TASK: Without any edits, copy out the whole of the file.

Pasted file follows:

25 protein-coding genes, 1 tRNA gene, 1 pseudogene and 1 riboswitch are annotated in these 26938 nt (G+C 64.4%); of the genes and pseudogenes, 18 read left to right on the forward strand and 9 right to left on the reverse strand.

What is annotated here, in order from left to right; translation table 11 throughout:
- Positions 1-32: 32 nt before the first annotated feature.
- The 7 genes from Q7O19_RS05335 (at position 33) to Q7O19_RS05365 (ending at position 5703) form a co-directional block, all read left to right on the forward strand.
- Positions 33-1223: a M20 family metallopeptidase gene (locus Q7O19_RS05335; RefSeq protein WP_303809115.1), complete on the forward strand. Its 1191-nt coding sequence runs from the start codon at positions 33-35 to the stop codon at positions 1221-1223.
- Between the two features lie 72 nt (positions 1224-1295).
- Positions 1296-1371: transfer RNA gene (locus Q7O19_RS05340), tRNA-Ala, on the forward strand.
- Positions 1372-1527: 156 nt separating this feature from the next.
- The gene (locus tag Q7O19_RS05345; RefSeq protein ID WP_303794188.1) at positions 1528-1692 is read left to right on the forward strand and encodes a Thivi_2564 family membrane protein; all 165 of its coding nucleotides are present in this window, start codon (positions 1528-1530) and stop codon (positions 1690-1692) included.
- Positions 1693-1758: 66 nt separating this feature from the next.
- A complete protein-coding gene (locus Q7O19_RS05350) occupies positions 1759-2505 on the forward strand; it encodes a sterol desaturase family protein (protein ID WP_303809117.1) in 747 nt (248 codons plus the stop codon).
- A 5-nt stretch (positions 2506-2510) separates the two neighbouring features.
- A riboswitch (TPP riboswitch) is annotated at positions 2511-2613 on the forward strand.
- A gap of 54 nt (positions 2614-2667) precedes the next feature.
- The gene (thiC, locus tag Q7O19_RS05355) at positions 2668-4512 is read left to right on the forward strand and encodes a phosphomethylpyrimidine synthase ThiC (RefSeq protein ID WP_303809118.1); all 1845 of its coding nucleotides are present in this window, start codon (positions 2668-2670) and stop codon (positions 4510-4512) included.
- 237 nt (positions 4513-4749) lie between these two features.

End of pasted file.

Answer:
25 protein-coding genes, 1 tRNA gene, 1 pseudogene and 1 riboswitch are annotated in these 26938 nt (G+C 64.4%); of the genes and pseudogenes, 18 read left to right on the forward strand and 9 right to left on the reverse strand.

What is annotated here, in order from left to right; translation table 11 throughout:
- Positions 1-32: 32 nt before the first annotated feature.
- The 7 genes from Q7O19_RS05335 (at position 33) to Q7O19_RS05365 (ending at position 5703) form a co-directional block, all read left to right on the forward strand.
- Positions 33-1223: a M20 family metallopeptidase gene (locus Q7O19_RS05335; RefSeq protein WP_303809115.1), complete on the forward strand. Its 1191-nt coding sequence runs from the start codon at positions 33-35 to the stop codon at positions 1221-1223.
- Between the two features lie 72 nt (positions 1224-1295).
- Positions 1296-1371: transfer RNA gene (locus Q7O19_RS05340), tRNA-Ala, on the forward strand.
- Positions 1372-1527: 156 nt separating this feature from the next.
- The gene (locus tag Q7O19_RS05345; RefSeq protein ID WP_303794188.1) at positions 1528-1692 is read left to right on the forward strand and encodes a Thivi_2564 family membrane protein; all 165 of its coding nucleotides are present in this window, start codon (positions 1528-1530) and stop codon (positions 1690-1692) included.
- Positions 1693-1758: 66 nt separating this feature from the next.
- A complete protein-coding gene (locus Q7O19_RS05350) occupies positions 1759-2505 on the forward strand; it encodes a sterol desaturase family protein (protein ID WP_303809117.1) in 747 nt (248 codons plus the stop codon).
- A 5-nt stretch (positions 2506-2510) separates the two neighbouring features.
- A riboswitch (TPP riboswitch) is annotated at positions 2511-2613 on the forward strand.
- A gap of 54 nt (positions 2614-2667) precedes the next feature.
- The gene (thiC, locus tag Q7O19_RS05355) at positions 2668-4512 is read left to right on the forward strand and encodes a phosphomethylpyrimidine synthase ThiC (RefSeq protein ID WP_303809118.1); all 1845 of its coding nucleotides are present in this window, start codon (positions 2668-2670) and stop codon (positions 4510-4512) included.
- 237 nt (positions 4513-4749) lie between these two features.